If you attended an educational program that granted you a certificate upon completion- that does NOT mean you are “certified” interior designer. If you passed the NCIDQ Examination- that does NOT mean you are a “licensed” interior designer. If you received an interior architecture degree from a CIDA accredited school- that does NOT mean you are […]
https://www.stevenstolmaninc.com/single-post/2017/07/16/In-Defense-of-Decorators On the surface the above blog post ruffled my PROFESSIONALINTERIORDESIGNER feathers….Mr. Stolman clearly blurs the line between interior decoration and Interior Design which is a particular sore point with moi……..but. While I appreciate Mr. Stolman’s impassioned plea for relevance I wonder if interior decoration just might wither away. Maybe interior decoration will become […]
Had I known it was that easy to become an Interior Designer I would not have wasted all of that time learning how to become one………………… http://www.theacademyofinteriordesign.com/default.asp
Maybe, just maybe, if you considered Interior Design as valuable service and not a free hook to lure in the occasional big sale your staff might earn a bit more respect and increase their sales, and your profit, via ethical business practices.
But what do I know?
Well why didn’t you tell me that 35 years ago?
More proof, or evidence as we design wonks are prone to call it, that our professional identity is…..well it isn’t professional and it isn’t really an identity.
More of a joke………
Then why am I weeping?
Introducing New Benefit
For Active Certificate Holders
On July 15, 2013 the appellation “NCIDQ” and a unique mark will be available for use as an additional benefit for active certificate holders. After completing the terms and conditions on their MyNCIDQ online account, active NCIDQ Certificate holders will have the option to sign their names “First Name Last Name, NCIDQ” and/or use a unique NCIDQ logo in their professional materials, which may be downloaded from the same online account. Active NCIDQ Certificate holders are those individuals who are current with their annual renewal payment, and in addition to the benefits already funded by the annual renewal fees, helps support NCIDQ Examination development and operations to maintain the validity and integrity of the series of tests.
Kim Ciesynski, NCIDQ Examination Board President, praises the move, saying “This new option for all certificate holders is a great opportunity for interior designers/interior architects to promote the NCIDQ credential they have worked so hard to earn, and to market themselves as successfully passing the rigorous standards tested by the NCIDQ Examination. The NCIDQ Examination is developed according to credible industry standards and we take great care to maintain its validity. Therefore, we are very proud of our certificate holders and so pleased that they will now be able to demonstrate that they incorporate the highest standards of health, safety and human welfare in their daily practice. Certificate holders have spent years educating themselves, earning work experience and studying for the NCIDQ Examination. They deserve the ability to showcase their hard-won and unique achievement.”
The Council for Interior Design Qualification, Inc., the corporate structure that provides resources to develop the NCIDQ Examination, is confident in the skills of those professionals who hold the NCIDQ Certificate, and is thrilled to promote those interior designers/interior architects who are the best examples of what the NCIDQ Examination stands for: health, safety and welfare within the spaces we use daily.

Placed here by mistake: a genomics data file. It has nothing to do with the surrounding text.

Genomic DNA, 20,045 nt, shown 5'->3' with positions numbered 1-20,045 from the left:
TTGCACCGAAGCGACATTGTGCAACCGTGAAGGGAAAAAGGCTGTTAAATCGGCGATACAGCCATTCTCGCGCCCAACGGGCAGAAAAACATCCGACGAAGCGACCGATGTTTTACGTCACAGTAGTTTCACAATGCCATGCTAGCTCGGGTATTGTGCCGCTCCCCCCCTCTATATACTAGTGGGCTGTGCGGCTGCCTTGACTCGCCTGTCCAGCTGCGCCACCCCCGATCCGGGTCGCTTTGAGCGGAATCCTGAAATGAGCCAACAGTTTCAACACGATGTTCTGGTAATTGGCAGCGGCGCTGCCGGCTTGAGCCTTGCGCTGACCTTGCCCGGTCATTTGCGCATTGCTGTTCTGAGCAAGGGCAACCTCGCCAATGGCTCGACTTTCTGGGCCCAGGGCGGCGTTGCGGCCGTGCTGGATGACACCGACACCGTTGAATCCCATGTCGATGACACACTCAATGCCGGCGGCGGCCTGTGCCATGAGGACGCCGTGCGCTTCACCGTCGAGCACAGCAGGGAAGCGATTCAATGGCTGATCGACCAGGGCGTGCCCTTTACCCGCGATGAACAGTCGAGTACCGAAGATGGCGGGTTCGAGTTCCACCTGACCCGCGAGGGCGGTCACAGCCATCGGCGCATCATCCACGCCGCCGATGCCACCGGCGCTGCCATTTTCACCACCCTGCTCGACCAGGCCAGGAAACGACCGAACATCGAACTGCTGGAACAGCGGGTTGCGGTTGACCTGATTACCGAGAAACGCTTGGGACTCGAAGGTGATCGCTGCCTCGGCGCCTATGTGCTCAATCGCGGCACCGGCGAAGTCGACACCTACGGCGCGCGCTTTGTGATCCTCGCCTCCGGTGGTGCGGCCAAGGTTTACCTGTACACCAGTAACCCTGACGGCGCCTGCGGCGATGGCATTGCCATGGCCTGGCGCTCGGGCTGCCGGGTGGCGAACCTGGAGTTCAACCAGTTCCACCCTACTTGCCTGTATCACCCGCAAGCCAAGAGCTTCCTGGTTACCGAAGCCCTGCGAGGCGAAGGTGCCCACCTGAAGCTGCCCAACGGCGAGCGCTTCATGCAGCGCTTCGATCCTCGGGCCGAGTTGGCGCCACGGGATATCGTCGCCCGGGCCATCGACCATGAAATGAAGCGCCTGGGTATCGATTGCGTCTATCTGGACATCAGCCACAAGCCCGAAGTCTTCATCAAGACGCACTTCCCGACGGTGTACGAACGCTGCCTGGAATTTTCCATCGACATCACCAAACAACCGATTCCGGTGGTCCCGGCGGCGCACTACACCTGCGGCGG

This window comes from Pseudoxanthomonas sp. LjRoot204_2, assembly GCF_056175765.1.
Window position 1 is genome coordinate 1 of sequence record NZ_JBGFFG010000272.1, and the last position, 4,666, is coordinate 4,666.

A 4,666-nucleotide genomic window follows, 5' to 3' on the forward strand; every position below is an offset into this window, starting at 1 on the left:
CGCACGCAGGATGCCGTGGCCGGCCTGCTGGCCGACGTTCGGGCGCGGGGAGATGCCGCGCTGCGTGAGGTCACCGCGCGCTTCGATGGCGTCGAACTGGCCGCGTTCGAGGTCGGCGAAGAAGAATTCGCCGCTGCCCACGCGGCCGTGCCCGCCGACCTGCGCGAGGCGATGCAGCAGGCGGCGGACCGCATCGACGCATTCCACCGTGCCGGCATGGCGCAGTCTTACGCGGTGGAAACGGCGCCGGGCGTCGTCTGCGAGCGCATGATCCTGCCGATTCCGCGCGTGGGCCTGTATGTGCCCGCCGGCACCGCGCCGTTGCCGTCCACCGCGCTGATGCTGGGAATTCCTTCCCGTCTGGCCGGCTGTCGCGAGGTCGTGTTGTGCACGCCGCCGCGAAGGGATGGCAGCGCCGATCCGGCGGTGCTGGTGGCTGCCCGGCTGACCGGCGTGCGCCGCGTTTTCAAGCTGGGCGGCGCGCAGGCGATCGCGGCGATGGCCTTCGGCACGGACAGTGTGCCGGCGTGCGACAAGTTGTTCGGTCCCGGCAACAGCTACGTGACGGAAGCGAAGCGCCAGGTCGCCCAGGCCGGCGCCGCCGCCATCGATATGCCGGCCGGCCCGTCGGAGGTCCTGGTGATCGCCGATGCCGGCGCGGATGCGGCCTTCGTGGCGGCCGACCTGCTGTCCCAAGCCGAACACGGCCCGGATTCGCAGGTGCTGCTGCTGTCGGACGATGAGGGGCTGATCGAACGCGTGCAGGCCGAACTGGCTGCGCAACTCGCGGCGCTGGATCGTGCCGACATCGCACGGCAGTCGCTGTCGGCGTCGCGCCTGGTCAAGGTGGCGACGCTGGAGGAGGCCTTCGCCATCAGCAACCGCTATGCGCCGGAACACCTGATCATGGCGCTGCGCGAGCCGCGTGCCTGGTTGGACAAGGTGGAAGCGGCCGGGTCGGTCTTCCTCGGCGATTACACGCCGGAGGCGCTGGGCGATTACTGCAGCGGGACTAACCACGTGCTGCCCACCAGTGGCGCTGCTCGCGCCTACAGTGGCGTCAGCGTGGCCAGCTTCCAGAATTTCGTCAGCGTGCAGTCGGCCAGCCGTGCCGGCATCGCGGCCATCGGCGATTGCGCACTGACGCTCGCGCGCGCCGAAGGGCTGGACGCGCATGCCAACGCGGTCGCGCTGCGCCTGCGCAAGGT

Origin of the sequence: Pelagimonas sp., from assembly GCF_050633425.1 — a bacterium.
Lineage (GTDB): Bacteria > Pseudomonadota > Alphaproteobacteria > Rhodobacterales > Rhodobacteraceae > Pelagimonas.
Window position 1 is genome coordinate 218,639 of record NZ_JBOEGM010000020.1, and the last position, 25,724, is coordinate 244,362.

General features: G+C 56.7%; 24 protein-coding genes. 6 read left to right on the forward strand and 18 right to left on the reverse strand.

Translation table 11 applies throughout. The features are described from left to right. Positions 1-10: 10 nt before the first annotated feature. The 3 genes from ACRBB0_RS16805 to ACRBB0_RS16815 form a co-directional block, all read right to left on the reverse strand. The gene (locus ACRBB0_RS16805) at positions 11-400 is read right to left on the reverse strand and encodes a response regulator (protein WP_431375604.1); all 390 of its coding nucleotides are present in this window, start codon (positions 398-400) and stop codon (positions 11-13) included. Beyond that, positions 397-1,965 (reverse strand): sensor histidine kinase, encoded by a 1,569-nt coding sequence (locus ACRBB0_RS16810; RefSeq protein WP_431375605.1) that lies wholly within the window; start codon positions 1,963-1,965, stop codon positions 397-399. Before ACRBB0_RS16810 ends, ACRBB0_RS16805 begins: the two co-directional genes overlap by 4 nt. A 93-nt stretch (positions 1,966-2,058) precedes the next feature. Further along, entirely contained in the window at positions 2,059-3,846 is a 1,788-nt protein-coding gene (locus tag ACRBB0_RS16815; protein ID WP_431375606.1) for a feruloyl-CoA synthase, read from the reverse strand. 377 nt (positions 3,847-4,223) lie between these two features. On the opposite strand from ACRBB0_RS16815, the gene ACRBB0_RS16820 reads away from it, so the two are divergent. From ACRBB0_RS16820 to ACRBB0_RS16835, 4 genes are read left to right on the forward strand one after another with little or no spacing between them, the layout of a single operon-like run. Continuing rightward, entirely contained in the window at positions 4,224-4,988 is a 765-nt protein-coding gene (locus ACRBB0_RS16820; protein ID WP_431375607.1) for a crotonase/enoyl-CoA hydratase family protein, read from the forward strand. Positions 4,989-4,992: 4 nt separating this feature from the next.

Could C.I.T. become the next H.G.T.V.?
Thanks to HGTV interior design will forever (well our lifetime’s at least) be defined as the ability of overly dramatic creative people to take a white box, or poorly decorated room, and to turn it into something all together different in an unreasonable time frame with very limited funds. Here the Washington Post has been promoting the DIY makeover via this popular (read the comments) ongoing feature;
This unfortunately is what many HGTV fans and DIY decorators across the land think of when they hear the term “interior design” or “interior designer”. Here is an example of the same white box syndrome being used as a marketing tool by a Maryland based residential designer;
The question I keep asking myself as I scroll through image after image of before and after white box (and a few green box) make-overs is “Is this really interior design”?
And the answer I keep coming back with is “Yes”! Can the designer, who apparently has no credentials or professional affiliations, call herself an interior designer? Much to the chagrin of many who have endeavored to prove their professional interior design status via education/experience/examination and legislation the answer is “YES”.
I know we want to be respected for doing more than simply making a room “cozy”. I don’t have the answer….well yes I do….read my 250 previous posts….but as long as we sit back and let others define our profession we need to accept it.
Rant over. Peace Out
WHY DO ALL OBLIGATORY IMAGES OF INTERIOR DESIGNERS AT WORK INVOLVE FABRIC SWATCHES AND PAINT CHIPS?
If we want so desperately to free ourselves of the decorator stereotype (not that there is anything wrong with decorators) why do we continue to portray ourselves as such?
PROFESSIONALINTERIORDESIGNER told himself not to continue punishing his hyper-sensitive identity complex by subjecting himself to another season of HGTV’s Design Star series. But lo I cannot avoid it. The HGTV juggernaut is omniscient- it is like being forced, with eyes propped open, to watch a slow motion train/school bus collision. The promotion of the series and its impact on the profession of interior design is unavoidable and in my not so humble opinion……devastating.